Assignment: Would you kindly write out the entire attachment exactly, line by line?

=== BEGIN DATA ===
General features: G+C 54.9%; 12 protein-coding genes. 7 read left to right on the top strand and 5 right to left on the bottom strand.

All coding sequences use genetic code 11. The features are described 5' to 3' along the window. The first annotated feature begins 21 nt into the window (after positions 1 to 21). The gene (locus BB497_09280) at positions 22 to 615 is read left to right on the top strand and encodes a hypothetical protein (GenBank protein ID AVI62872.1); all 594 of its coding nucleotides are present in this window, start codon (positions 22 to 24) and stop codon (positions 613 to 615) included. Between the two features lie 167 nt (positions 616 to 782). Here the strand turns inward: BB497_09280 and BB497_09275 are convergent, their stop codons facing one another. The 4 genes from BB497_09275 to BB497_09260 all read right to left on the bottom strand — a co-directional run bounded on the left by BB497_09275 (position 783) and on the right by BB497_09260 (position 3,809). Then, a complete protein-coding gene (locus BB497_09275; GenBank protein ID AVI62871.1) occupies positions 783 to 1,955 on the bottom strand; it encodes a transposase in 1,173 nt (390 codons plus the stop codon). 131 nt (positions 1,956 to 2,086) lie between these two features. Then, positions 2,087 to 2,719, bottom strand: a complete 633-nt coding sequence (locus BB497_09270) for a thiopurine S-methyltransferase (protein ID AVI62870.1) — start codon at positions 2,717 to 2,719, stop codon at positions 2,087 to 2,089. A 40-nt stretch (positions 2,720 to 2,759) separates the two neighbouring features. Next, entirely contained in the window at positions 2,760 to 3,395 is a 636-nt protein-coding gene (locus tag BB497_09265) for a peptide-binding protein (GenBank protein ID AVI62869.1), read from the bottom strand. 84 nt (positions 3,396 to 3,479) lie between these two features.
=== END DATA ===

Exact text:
General features: G+C 54.9%; 12 protein-coding genes. 7 read left to right on the top strand and 5 right to left on the bottom strand.

All coding sequences use genetic code 11. The features are described 5' to 3' along the window. The first annotated feature begins 21 nt into the window (after positions 1 to 21). The gene (locus BB497_09280) at positions 22 to 615 is read left to right on the top strand and encodes a hypothetical protein (GenBank protein ID AVI62872.1); all 594 of its coding nucleotides are present in this window, start codon (positions 22 to 24) and stop codon (positions 613 to 615) included. Between the two features lie 167 nt (positions 616 to 782). Here the strand turns inward: BB497_09280 and BB497_09275 are convergent, their stop codons facing one another. The 4 genes from BB497_09275 to BB497_09260 all read right to left on the bottom strand — a co-directional run bounded on the left by BB497_09275 (position 783) and on the right by BB497_09260 (position 3,809). Then, a complete protein-coding gene (locus BB497_09275; GenBank protein ID AVI62871.1) occupies positions 783 to 1,955 on the bottom strand; it encodes a transposase in 1,173 nt (390 codons plus the stop codon). 131 nt (positions 1,956 to 2,086) lie between these two features. Then, positions 2,087 to 2,719, bottom strand: a complete 633-nt coding sequence (locus BB497_09270) for a thiopurine S-methyltransferase (protein ID AVI62870.1) — start codon at positions 2,717 to 2,719, stop codon at positions 2,087 to 2,089. A 40-nt stretch (positions 2,720 to 2,759) separates the two neighbouring features. Next, entirely contained in the window at positions 2,760 to 3,395 is a 636-nt protein-coding gene (locus tag BB497_09265) for a peptide-binding protein (GenBank protein ID AVI62869.1), read from the bottom strand. 84 nt (positions 3,396 to 3,479) lie between these two features.